MINNEAPOLIS (WCCO) — It is a rite of passage in Minnesota. After a frigid night, the car will not start in the morning.
So, why does the cold sap our batteries?
“When you contacted me about this, the first thing I did is I jumped on Twitter and said, ‘Hey guys, I need some help,'” said Andy Rundquist, a physics professor at Hamline University. “It wasn’t so much not understanding how it works. It’s like, there’s so much involved!”
Car batteries are just less efficient when it is cold. For a battery to generate an electric current, there must be connection between positive and negative terminals. Chemical reactions that generate electrons are started when those terminals connect. Electrons then supply the current.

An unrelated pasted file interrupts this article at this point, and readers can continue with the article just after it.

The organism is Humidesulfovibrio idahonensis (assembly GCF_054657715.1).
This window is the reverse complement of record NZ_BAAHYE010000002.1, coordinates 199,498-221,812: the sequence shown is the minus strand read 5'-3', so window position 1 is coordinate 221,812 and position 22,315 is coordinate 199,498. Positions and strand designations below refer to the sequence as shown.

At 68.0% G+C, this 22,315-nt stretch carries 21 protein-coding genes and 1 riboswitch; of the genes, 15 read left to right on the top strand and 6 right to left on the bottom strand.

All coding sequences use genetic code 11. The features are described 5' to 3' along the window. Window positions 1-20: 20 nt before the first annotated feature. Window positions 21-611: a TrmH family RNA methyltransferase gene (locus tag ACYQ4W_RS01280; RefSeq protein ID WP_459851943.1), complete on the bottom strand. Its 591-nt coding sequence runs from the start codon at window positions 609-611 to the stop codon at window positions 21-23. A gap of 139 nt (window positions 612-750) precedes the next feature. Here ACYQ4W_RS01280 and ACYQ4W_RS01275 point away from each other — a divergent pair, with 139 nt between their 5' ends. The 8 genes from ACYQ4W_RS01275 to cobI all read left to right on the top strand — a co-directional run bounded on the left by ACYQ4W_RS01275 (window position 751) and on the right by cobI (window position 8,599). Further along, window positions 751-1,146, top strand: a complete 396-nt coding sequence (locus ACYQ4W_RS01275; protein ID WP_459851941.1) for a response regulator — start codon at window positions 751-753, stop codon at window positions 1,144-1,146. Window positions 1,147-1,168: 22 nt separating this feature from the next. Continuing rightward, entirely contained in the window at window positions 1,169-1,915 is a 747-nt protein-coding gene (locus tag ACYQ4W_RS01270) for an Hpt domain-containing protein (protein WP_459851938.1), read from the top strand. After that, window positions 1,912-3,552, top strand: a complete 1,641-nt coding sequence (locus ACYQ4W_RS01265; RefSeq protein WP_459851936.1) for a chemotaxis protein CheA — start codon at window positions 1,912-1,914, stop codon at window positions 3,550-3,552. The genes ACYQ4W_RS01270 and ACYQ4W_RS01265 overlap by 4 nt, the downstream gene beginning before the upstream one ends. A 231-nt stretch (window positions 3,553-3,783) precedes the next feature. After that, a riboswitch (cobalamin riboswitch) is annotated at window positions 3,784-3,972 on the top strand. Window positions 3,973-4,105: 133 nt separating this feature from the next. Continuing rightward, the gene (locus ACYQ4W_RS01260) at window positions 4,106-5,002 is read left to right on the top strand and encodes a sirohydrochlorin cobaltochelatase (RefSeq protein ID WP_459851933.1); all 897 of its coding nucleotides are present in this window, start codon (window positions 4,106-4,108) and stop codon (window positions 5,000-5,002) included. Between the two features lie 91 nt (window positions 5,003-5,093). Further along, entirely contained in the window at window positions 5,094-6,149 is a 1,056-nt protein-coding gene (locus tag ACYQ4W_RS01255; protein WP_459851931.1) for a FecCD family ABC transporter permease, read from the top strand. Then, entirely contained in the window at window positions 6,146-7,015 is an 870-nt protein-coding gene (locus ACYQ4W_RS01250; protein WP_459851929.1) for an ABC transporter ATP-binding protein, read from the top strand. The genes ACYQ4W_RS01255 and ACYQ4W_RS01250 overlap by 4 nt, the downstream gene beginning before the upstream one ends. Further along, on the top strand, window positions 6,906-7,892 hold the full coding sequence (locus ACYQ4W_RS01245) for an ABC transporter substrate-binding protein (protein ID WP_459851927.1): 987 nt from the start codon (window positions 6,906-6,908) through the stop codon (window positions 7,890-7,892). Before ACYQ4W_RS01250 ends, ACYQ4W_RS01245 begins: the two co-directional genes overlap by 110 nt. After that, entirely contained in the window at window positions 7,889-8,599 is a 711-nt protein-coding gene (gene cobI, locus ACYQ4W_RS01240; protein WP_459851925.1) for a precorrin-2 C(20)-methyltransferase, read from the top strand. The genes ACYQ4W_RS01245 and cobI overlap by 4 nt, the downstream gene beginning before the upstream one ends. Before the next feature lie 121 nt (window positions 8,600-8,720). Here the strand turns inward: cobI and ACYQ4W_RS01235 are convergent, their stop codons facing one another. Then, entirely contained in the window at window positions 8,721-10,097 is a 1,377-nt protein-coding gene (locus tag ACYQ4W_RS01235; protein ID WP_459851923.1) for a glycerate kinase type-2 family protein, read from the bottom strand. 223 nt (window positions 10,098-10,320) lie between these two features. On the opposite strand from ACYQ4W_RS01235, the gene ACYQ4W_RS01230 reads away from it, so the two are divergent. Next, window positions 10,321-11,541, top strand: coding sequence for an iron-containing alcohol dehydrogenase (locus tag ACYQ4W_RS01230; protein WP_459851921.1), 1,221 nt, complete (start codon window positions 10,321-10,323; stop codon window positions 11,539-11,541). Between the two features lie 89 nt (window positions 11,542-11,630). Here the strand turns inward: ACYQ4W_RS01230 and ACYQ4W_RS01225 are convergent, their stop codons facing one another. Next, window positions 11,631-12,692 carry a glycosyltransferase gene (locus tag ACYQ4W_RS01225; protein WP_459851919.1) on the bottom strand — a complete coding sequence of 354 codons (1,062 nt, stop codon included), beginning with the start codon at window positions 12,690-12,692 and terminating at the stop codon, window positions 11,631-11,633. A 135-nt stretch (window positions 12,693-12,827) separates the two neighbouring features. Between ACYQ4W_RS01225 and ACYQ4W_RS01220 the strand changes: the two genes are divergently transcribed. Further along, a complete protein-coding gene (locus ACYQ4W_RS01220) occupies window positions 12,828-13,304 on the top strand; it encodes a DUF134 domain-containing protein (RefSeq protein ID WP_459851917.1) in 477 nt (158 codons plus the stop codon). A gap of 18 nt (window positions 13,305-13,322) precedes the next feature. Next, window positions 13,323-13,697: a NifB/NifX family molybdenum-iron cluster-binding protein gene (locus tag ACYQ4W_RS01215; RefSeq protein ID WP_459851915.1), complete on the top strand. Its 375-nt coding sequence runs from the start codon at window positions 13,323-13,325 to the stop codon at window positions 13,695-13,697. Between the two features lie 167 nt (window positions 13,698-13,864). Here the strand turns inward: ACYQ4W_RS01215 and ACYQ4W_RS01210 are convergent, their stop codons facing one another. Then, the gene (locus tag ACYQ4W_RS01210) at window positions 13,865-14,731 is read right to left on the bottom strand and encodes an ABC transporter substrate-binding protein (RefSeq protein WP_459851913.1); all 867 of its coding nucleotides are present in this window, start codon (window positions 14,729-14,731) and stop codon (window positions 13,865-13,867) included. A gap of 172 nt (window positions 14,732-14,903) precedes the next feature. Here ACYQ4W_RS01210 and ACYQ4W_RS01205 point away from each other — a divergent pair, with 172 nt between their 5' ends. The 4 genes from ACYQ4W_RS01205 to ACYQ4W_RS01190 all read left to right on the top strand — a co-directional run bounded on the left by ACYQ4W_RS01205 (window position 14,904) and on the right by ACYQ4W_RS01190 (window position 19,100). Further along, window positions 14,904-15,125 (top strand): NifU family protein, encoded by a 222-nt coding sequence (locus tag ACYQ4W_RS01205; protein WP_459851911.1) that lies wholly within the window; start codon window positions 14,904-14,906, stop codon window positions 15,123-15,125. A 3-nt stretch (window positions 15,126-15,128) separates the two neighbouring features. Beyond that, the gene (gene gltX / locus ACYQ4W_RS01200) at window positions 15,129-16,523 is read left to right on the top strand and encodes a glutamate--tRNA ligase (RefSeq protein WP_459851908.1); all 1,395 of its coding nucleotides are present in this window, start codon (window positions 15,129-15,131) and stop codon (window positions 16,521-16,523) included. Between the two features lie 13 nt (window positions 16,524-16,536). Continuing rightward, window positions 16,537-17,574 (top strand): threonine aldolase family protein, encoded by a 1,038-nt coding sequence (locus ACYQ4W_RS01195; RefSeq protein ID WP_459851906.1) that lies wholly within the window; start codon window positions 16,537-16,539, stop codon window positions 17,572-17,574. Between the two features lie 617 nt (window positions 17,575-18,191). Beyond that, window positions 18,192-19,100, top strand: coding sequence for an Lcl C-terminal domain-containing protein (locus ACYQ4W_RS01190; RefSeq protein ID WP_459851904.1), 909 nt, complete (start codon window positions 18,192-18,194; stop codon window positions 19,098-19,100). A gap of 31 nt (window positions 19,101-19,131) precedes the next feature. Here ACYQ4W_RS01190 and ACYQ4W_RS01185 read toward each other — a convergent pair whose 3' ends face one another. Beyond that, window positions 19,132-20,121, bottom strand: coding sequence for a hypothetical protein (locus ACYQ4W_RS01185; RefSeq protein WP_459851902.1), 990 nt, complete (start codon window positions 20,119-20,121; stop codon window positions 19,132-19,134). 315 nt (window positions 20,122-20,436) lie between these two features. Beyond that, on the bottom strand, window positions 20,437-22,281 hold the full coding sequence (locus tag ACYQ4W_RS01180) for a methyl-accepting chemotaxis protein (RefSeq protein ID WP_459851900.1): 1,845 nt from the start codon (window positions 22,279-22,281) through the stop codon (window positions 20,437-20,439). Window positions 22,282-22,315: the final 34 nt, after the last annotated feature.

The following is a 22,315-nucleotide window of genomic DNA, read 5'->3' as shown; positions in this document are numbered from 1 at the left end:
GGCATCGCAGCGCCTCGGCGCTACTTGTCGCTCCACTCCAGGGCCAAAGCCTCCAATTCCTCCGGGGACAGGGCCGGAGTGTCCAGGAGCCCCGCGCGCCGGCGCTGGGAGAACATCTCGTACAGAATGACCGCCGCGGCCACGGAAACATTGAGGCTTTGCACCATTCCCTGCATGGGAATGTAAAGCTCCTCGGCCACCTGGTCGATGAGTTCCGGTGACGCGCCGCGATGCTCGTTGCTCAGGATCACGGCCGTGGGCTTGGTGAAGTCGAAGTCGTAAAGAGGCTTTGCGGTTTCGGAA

“You just need a little bit of charge transfer, you basically need the electrons to go from one side to the other,” Rundquist said.
That process needs to happen fast. When it is cold outside, everything moves slower.
“The battery in the car hasn’t really lost the charge, the charge is there. It just can’t get out,” Rundquist said.
People might also notice cellphone batteries do not keep charge as well in the cold. Rundquist says cellphone batteries do work better than the liquid-based car batteries.
All kinds of batteries, whether they are in liquid and solid state, work differently. But Rundquist says the general notion is the same: two different chemical reactions transferring charge from one side to the other.
“Different batteries have different ways to do that,” Rundquist said.